For years now, Gregg Gillis has been trying to tell us something. In interviews, he’s repeatedly claimed that he’s not a mashup artist, and he continues to peddle t-shirts that contend, in bold-studded caps, that he’s not even a DJ. Instead, the laptop master of rock/pop/hip-hop sample alchemy has often tried to place himself in the tradition of Plunderphonics: a micro-movement that started in the 80s, when composer John Oswald published an essay advocating the unabashed theft of copyrighted sounds to make ostensibly new compositions. So while Gillis’ Girl Talk project is best known for drafting dream-team jam sessions between Destiny’s Child, Elton John, Dave Grohl, and Biggie — and daring to sell physical album-loads of them without bothering to ask anyone’s lawyer or estate — his biggest plea has always been not to call his music “mashups.”
Well, that’s exactly what’s been so great about Gillis: for a time, he was right. 2006’s Night Ripper — the very point at which people started buying Girl Talk tees and reading Gillis interviews — is a frequently brilliant, nigh-impossible feat of pop cultural bricolage, and a far greater work of art than most seem to have credited it. Most interesting is that his creative process in assembling Night Ripper was not much different from that of his two prior and very different records, especially 2002’s debut Secret Diary, perhaps one of the best comedy/noise albums of all time. (Few things can be funnier than hearing Jay-Z try to shout “JIGGA MOTHAFUCKA” while being cheese-grated through the theme to The Price Is Right.) Plunderphonics or not, this stuff was something far beyond the pale of a genre mostly associated with beatmatching a rock beat to a rap a cappella, and Gillis has inspired a long trail of failed imitators and wannabes to prove it.
The cracks began to show a bit, however, with 2008’s Feed the Animals. Christgau once wrote that an adoring audience can be a dangerous drug for the true artist, and indeed, Gillis began to make his studio work more like his live show: letting samples run for longer, often only using two elements at a time, and otherwise simplifying his music for yet dancier accessibility. But Animals could still boast moments to match some of those on its more adventurous predecessor, and it was a fine record in its own right. Gillis was merely making the transition from being a laptop auteur crafting party-jam art collages to being a fine DJ crafting the best damn mashups around.
Lamentably, All Day takes that minor regression and amplifies it exponentially. For the most part, he now sounds like any old DJ making predictable crap mash. The virtuosic sample-cramming and attention-deficit exhilaration of Night Ripper are all but gone, and even Feed the Animals’ control of more longform quotations gets murked by All Day’s dearth of decent ideas. Like previous Girl Talk records, it’s frontloaded with most of its best thoughts, and as a result the first two tracks offer up some really great moments — but the 58 minutes that follow struggle tremendously, at times badly enough to call to mind copycat hacks like E-603 and Super Mash Bros.
There’s no shortage of loudly uninspired moments (and a real shortage of any discernible attempt at functional transitions), but the very worst theme of All Day is its clueless manhandling of classic samples: the kinda stuff that deserves better and that Gillis once could have served better. There’s a comically botched “Creep” sample in “Jump on Stage” (out of tune as fuck), a vapid segment of “This Is the Remix” that is listenable only ’cause “I Want You Back” is just barely strong enough to survive pointless Lil’ Kimming, and the record sputters to a close with a completely unworthy use of one of the greatest songs by one of the greatest songwriters of all time. Somehow, moments sampling bands and artists no one cares about anymore — hello, Toadies — manage to offend just the same.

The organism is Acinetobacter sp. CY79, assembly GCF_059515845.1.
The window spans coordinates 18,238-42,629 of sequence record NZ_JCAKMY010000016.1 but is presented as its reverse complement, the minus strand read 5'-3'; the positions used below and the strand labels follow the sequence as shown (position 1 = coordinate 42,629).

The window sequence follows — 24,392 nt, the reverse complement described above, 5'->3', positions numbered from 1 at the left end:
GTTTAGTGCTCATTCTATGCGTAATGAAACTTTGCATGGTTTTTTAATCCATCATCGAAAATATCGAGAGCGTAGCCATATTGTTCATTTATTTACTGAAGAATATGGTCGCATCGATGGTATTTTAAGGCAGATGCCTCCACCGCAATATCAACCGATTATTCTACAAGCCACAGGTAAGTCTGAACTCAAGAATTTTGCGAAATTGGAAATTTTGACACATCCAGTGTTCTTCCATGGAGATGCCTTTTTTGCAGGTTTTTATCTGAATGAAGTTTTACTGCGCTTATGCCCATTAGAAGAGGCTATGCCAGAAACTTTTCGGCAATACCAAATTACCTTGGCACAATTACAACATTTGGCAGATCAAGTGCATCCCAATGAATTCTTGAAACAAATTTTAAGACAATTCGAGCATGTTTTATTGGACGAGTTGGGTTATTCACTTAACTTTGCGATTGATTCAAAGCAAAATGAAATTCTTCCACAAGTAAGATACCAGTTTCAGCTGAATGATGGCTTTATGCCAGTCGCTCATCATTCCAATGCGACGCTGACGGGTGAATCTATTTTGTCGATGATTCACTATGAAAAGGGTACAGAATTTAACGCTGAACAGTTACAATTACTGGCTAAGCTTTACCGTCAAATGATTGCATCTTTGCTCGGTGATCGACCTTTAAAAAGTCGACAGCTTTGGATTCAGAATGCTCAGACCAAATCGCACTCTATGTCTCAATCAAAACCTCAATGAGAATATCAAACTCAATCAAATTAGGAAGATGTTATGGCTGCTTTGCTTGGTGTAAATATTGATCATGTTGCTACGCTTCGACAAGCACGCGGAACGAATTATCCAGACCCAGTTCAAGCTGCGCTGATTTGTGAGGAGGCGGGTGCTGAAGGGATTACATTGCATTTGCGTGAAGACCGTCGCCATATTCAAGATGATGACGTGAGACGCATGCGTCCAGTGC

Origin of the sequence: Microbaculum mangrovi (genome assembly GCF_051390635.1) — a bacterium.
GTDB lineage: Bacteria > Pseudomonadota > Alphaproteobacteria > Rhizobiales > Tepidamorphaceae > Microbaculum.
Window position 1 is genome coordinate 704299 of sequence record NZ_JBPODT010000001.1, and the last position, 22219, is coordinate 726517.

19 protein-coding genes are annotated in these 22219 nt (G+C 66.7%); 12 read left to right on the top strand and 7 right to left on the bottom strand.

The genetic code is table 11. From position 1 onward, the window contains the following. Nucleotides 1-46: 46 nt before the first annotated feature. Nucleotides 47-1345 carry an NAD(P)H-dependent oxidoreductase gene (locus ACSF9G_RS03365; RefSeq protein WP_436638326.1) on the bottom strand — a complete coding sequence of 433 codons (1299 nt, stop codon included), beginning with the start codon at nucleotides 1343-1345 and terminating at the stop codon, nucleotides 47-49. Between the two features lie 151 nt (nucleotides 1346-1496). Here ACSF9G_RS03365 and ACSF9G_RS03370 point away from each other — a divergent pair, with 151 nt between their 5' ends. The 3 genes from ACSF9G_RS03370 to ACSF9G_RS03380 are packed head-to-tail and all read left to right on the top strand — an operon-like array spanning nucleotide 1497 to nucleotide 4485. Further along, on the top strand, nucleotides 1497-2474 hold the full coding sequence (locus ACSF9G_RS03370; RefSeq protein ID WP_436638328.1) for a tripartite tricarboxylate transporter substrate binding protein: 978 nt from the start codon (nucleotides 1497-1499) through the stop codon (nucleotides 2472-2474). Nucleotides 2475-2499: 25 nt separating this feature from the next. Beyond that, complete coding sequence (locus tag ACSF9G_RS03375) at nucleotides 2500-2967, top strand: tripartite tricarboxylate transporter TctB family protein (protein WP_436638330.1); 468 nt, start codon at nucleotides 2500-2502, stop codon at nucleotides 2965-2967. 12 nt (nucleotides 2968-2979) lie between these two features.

What’s particularly confusing about All Day is how thoroughly it betrays Gillis’ own recent description of it. In a great interview with Pitchfork, he promised something “more dynamic and expressing more patience than before”; but those “breather-room elements” are pretty much non-existent (unless he meant the many moments in which he sounds asleep at the wheel). Claims like “you won’t hear two 90s alternative rock songs back-to-back or two Nicki Minaj verses back-to-back” and “it has material that jumps around as far as possible in genre in style” ring particularly false, considering he samples four different Jay-Z songs in the first two tracks alone, and the record largely reprises his past albums’ stylistic constraints. Hell, it opens with Ludacris rapping over some classic rock just like Night Ripper does, and it ends with a rap vocal from a UGK song over some classic rock just like Feed the Animals does. Gillis even said, “I’m not trying to document a party on [All Day]… It’s something else,” but the only way I can reconcile that with this very party-centric record is to draw on Chris Weingarten’s great synopsis: “more message board than dancefloor.”
Frustrated fanboy headscratching aside, the point is simple: All Day is a misstep of the worst kind, wherein Gillis’ craft devolves from transformative to parasitic. It’s particularly surprising that this mess took two and a half years to make. Considering Gillis said “I just want to make a classic album” in that same recent interview, perhaps he should go back to his dayjob as a biomedical engineer and again make Girl Talk the hobby that birthed Night Ripper. He damn near had it that time.